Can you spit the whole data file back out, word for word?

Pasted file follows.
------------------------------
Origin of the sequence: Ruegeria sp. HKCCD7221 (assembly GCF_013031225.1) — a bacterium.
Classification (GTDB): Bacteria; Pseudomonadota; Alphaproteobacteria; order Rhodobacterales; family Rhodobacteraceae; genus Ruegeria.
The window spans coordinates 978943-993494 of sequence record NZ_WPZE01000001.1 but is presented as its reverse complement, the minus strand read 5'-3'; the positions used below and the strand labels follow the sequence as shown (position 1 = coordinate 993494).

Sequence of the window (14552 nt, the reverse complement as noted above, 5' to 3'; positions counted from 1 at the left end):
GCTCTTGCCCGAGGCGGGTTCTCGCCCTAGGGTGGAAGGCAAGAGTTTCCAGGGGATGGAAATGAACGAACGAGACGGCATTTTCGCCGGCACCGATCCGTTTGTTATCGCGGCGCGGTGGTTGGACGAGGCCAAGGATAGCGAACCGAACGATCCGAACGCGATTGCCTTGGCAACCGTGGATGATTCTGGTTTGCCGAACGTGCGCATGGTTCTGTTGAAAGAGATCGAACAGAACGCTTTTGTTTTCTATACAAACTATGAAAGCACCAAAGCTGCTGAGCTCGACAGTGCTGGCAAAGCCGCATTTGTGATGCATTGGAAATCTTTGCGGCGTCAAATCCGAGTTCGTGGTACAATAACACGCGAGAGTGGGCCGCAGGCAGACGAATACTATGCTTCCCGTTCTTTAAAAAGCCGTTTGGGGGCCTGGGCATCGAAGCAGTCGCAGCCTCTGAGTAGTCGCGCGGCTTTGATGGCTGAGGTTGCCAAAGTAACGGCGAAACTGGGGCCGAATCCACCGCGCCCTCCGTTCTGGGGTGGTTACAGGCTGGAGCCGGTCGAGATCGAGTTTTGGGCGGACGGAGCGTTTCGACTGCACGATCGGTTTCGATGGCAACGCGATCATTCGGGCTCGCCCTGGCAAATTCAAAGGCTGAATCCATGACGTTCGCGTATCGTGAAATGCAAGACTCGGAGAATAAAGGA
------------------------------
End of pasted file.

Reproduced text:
Origin of the sequence: Ruegeria sp. HKCCD7221 (assembly GCF_013031225.1) — a bacterium.
Classification (GTDB): Bacteria; Pseudomonadota; Alphaproteobacteria; order Rhodobacterales; family Rhodobacteraceae; genus Ruegeria.
The window spans coordinates 978943-993494 of sequence record NZ_WPZE01000001.1 but is presented as its reverse complement, the minus strand read 5'-3'; the positions used below and the strand labels follow the sequence as shown (position 1 = coordinate 993494).

Sequence of the window (14552 nt, the reverse complement as noted above, 5' to 3'; positions counted from 1 at the left end):
GCTCTTGCCCGAGGCGGGTTCTCGCCCTAGGGTGGAAGGCAAGAGTTTCCAGGGGATGGAAATGAACGAACGAGACGGCATTTTCGCCGGCACCGATCCGTTTGTTATCGCGGCGCGGTGGTTGGACGAGGCCAAGGATAGCGAACCGAACGATCCGAACGCGATTGCCTTGGCAACCGTGGATGATTCTGGTTTGCCGAACGTGCGCATGGTTCTGTTGAAAGAGATCGAACAGAACGCTTTTGTTTTCTATACAAACTATGAAAGCACCAAAGCTGCTGAGCTCGACAGTGCTGGCAAAGCCGCATTTGTGATGCATTGGAAATCTTTGCGGCGTCAAATCCGAGTTCGTGGTACAATAACACGCGAGAGTGGGCCGCAGGCAGACGAATACTATGCTTCCCGTTCTTTAAAAAGCCGTTTGGGGGCCTGGGCATCGAAGCAGTCGCAGCCTCTGAGTAGTCGCGCGGCTTTGATGGCTGAGGTTGCCAAAGTAACGGCGAAACTGGGGCCGAATCCACCGCGCCCTCCGTTCTGGGGTGGTTACAGGCTGGAGCCGGTCGAGATCGAGTTTTGGGCGGACGGAGCGTTTCGACTGCACGATCGGTTTCGATGGCAACGCGATCATTCGGGCTCGCCCTGGCAAATTCAAAGGCTGAATCCATGACGTTCGCGTATCGTGAAATGCAAGACTCGGAGAATAAAGGA